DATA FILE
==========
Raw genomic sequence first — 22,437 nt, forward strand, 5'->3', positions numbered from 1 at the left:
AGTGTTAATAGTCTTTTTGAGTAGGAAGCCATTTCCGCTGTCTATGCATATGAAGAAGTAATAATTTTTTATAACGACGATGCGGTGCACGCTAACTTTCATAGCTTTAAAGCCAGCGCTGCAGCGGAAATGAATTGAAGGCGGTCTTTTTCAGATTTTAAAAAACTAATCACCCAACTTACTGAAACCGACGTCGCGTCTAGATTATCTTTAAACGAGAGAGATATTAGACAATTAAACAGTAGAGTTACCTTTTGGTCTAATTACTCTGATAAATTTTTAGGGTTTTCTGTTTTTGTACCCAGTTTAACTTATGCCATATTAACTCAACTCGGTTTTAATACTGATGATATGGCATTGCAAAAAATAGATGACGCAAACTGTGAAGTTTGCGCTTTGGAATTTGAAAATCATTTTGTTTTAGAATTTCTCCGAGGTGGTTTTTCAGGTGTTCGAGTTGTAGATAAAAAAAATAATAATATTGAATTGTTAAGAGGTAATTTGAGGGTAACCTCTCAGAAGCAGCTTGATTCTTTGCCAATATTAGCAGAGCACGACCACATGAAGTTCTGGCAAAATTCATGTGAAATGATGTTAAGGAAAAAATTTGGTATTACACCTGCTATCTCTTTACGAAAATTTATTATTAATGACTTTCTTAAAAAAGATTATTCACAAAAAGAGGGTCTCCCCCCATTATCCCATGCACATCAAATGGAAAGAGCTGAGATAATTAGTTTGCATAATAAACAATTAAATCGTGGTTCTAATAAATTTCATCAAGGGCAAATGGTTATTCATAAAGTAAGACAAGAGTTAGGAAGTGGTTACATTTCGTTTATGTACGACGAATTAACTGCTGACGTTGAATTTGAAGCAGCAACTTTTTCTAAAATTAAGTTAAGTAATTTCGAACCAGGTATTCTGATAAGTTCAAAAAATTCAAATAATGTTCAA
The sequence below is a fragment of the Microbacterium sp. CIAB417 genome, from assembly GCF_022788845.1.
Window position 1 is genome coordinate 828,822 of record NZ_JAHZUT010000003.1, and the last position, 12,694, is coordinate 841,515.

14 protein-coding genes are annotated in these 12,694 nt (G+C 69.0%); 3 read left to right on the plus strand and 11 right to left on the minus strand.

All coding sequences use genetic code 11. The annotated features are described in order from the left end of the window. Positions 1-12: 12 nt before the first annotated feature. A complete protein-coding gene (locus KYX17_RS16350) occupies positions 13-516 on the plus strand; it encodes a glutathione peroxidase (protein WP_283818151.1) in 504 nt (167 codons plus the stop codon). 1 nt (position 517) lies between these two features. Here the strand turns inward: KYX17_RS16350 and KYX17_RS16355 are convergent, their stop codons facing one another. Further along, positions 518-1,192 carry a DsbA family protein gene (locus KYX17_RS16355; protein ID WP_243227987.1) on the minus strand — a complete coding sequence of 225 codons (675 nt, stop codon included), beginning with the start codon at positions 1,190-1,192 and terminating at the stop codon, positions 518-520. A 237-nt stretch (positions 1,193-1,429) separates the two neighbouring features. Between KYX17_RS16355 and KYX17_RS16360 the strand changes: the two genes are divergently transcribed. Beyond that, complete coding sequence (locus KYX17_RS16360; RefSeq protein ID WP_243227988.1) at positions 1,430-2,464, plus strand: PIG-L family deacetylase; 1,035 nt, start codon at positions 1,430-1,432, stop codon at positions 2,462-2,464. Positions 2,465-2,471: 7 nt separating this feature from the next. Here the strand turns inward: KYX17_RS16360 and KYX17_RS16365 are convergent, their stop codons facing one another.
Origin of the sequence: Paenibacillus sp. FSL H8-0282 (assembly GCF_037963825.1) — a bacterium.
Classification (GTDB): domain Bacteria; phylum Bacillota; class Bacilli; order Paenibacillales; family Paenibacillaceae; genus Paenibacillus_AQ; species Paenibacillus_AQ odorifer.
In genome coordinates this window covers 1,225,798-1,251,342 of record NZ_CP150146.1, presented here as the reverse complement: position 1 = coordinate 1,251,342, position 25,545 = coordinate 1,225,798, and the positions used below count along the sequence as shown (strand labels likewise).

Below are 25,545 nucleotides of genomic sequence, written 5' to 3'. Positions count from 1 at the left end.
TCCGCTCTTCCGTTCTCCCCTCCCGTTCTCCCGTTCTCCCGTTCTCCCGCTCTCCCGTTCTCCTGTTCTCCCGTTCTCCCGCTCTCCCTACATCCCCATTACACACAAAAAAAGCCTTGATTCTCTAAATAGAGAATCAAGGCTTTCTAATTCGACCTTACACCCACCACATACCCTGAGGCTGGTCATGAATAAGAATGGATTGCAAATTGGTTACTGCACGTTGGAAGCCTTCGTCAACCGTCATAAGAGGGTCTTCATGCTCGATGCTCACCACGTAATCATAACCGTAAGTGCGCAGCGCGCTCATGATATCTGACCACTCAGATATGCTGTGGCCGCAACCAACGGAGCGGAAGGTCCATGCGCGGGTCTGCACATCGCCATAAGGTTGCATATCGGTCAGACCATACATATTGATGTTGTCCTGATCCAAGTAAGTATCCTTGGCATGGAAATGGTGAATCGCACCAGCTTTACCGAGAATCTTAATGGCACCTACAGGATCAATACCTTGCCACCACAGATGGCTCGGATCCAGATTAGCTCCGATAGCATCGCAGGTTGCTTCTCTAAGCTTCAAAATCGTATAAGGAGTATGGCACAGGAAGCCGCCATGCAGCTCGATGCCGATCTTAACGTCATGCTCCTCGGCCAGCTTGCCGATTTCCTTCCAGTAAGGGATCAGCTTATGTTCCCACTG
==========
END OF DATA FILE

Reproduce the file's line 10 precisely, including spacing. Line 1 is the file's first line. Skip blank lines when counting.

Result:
Below are 25,545 nucleotides of genomic sequence, written 5' to 3'. Positions count from 1 at the left end.